Karin Meir Rubenstein, CEO and President, IATI, said: “The results of the survey show that many young technology companies are facing bankrupcy, and the industry is not receiving sufficient assistance from the Israeli government. The additional support approved for high-tech companies, valued at 1.2 billion NIS, is not sufficient and is not based on a thoughtful and methodical response. The innovation industry is the main growth engine of the economy, and has been carrying the Israeli economy on its back towards unprecedented growth and prosperity, almost without any government support. No doubt government must provide a comprehensive and immediate response to the problems already afflicting the industry due to the crisis, as well as the problems expected in its aftermath, in order to allow the industry to stabilize itself in the face of the expected recession. Among other steps, together with the Innovation Authority we have established a forum consisting of representatives of industry and government ministries, along with other organizations we are including, with the purpose of addressing companies’ sustainability. In light of the figures we have, government must provide a response to the immediate needs that came up in the survey, and provide financial solutions that will allow industry continued effective existence. Otherwise, we are gravely concerned for a potential collapse of the high-tech industry as we know it, which would lead to an undermining of the entire economy”.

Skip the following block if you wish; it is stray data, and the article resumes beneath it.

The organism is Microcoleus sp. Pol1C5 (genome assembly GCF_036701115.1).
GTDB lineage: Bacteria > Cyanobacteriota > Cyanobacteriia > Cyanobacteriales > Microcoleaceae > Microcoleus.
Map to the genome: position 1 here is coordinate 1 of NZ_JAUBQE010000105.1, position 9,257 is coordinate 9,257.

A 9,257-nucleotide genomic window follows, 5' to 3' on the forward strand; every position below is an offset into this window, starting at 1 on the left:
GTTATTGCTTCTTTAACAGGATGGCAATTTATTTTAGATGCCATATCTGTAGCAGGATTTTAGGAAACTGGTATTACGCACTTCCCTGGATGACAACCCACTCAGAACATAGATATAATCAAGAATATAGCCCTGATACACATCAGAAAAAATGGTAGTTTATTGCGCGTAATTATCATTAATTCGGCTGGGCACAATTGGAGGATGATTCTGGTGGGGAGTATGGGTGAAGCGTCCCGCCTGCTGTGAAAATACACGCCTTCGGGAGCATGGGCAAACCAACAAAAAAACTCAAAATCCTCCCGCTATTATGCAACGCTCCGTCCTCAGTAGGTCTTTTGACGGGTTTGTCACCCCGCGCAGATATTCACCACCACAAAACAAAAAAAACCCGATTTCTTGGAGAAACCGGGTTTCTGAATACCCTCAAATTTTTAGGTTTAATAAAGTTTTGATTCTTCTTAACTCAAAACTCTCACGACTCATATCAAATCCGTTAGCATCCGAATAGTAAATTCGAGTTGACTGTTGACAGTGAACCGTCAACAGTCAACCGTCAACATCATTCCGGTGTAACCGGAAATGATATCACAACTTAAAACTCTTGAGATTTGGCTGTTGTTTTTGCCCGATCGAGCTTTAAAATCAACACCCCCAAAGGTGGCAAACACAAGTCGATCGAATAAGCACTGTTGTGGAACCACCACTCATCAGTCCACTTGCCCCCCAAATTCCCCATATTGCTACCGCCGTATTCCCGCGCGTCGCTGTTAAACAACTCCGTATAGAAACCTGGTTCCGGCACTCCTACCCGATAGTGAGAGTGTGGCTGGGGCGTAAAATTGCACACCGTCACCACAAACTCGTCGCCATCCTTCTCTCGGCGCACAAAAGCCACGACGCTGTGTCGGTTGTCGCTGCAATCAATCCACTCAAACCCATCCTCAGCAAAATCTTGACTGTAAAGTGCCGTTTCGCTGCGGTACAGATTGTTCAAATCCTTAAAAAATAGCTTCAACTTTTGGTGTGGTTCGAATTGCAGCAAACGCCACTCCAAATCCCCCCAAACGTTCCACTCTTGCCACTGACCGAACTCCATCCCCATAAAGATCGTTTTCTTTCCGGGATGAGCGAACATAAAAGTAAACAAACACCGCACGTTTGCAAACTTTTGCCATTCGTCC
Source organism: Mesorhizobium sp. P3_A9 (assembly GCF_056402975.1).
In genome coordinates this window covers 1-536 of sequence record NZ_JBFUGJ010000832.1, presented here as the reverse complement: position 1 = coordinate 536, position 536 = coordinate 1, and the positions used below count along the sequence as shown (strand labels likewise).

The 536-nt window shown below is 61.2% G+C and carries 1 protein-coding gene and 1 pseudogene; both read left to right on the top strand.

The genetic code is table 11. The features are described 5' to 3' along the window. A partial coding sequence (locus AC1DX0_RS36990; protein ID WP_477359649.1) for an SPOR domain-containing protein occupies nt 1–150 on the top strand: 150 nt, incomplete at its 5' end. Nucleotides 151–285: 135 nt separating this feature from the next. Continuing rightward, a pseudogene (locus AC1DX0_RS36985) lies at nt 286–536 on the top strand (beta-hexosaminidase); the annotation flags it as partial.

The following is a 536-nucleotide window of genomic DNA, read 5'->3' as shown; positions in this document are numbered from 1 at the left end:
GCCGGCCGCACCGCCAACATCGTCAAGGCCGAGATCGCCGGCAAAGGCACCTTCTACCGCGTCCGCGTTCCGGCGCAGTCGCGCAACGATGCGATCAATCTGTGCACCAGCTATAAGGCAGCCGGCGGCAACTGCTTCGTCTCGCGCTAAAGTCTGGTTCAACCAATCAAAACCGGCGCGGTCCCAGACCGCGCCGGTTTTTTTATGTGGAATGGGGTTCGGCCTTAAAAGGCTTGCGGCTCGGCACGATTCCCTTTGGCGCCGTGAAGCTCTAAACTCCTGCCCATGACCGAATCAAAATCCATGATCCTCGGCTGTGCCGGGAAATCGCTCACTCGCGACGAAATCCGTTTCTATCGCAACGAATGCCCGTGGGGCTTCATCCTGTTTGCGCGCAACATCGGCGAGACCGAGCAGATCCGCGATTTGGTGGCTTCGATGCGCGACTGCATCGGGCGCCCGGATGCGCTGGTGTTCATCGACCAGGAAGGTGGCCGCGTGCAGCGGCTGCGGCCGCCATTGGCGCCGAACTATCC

Approximately one quarter of companies have reported laying off employees, and approximately 14% of companies reported widescale layoffs (over 15% of workforce). This trend is especially apparent in software and communications companies (19% of companies) and less so among healthcare sector companies (approximately 3-8% of companies). If conditions continue, 57% of companies have reported plans for extensive layoffs in the next six months. In addition, 71% of companies have reported that they have frozen hiring processes due to the crisis.
Wages and Leaves of Absence: